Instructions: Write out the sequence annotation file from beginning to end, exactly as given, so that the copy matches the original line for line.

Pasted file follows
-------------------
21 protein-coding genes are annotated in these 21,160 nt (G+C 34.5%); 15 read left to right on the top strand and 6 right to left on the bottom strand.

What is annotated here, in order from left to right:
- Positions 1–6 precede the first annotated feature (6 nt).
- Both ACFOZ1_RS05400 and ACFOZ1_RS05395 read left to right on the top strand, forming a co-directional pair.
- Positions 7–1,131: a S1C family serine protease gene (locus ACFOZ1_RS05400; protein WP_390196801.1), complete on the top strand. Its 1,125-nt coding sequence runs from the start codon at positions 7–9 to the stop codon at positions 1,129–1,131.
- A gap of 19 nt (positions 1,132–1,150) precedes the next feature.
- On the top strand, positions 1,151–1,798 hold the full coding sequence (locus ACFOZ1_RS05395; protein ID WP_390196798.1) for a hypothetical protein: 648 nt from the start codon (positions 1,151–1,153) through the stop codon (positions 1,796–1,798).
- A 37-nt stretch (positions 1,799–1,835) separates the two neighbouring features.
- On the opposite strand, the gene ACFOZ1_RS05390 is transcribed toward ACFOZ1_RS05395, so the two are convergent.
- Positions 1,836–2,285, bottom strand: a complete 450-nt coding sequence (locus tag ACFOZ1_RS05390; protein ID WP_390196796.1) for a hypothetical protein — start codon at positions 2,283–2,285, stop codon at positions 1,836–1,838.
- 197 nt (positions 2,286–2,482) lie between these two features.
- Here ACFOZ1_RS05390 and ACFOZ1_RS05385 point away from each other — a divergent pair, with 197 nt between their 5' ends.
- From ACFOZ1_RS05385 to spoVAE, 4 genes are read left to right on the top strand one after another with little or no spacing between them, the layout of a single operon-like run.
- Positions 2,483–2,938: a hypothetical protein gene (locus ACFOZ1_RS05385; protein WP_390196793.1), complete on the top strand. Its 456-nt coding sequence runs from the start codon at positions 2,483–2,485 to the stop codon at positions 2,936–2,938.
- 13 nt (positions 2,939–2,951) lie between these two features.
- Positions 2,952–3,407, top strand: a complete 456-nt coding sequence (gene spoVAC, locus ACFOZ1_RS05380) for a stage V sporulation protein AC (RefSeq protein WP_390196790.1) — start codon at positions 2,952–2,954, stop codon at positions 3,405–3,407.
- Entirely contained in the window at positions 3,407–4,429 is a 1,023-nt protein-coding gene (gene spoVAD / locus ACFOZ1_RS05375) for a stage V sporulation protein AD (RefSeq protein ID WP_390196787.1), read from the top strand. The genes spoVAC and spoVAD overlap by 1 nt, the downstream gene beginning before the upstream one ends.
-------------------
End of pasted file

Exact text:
21 protein-coding genes are annotated in these 21,160 nt (G+C 34.5%); 15 read left to right on the top strand and 6 right to left on the bottom strand.

What is annotated here, in order from left to right:
- Positions 1–6 precede the first annotated feature (6 nt).
- Both ACFOZ1_RS05400 and ACFOZ1_RS05395 read left to right on the top strand, forming a co-directional pair.
- Positions 7–1,131: a S1C family serine protease gene (locus ACFOZ1_RS05400; protein WP_390196801.1), complete on the top strand. Its 1,125-nt coding sequence runs from the start codon at positions 7–9 to the stop codon at positions 1,129–1,131.
- A gap of 19 nt (positions 1,132–1,150) precedes the next feature.
- On the top strand, positions 1,151–1,798 hold the full coding sequence (locus ACFOZ1_RS05395; protein ID WP_390196798.1) for a hypothetical protein: 648 nt from the start codon (positions 1,151–1,153) through the stop codon (positions 1,796–1,798).
- A 37-nt stretch (positions 1,799–1,835) separates the two neighbouring features.
- On the opposite strand, the gene ACFOZ1_RS05390 is transcribed toward ACFOZ1_RS05395, so the two are convergent.
- Positions 1,836–2,285, bottom strand: a complete 450-nt coding sequence (locus tag ACFOZ1_RS05390; protein ID WP_390196796.1) for a hypothetical protein — start codon at positions 2,283–2,285, stop codon at positions 1,836–1,838.
- 197 nt (positions 2,286–2,482) lie between these two features.
- Here ACFOZ1_RS05390 and ACFOZ1_RS05385 point away from each other — a divergent pair, with 197 nt between their 5' ends.
- From ACFOZ1_RS05385 to spoVAE, 4 genes are read left to right on the top strand one after another with little or no spacing between them, the layout of a single operon-like run.
- Positions 2,483–2,938: a hypothetical protein gene (locus ACFOZ1_RS05385; protein WP_390196793.1), complete on the top strand. Its 456-nt coding sequence runs from the start codon at positions 2,483–2,485 to the stop codon at positions 2,936–2,938.
- 13 nt (positions 2,939–2,951) lie between these two features.
- Positions 2,952–3,407, top strand: a complete 456-nt coding sequence (gene spoVAC, locus ACFOZ1_RS05380) for a stage V sporulation protein AC (RefSeq protein WP_390196790.1) — start codon at positions 2,952–2,954, stop codon at positions 3,405–3,407.
- Entirely contained in the window at positions 3,407–4,429 is a 1,023-nt protein-coding gene (gene spoVAD / locus ACFOZ1_RS05375) for a stage V sporulation protein AD (RefSeq protein ID WP_390196787.1), read from the top strand. The genes spoVAC and spoVAD overlap by 1 nt, the downstream gene beginning before the upstream one ends.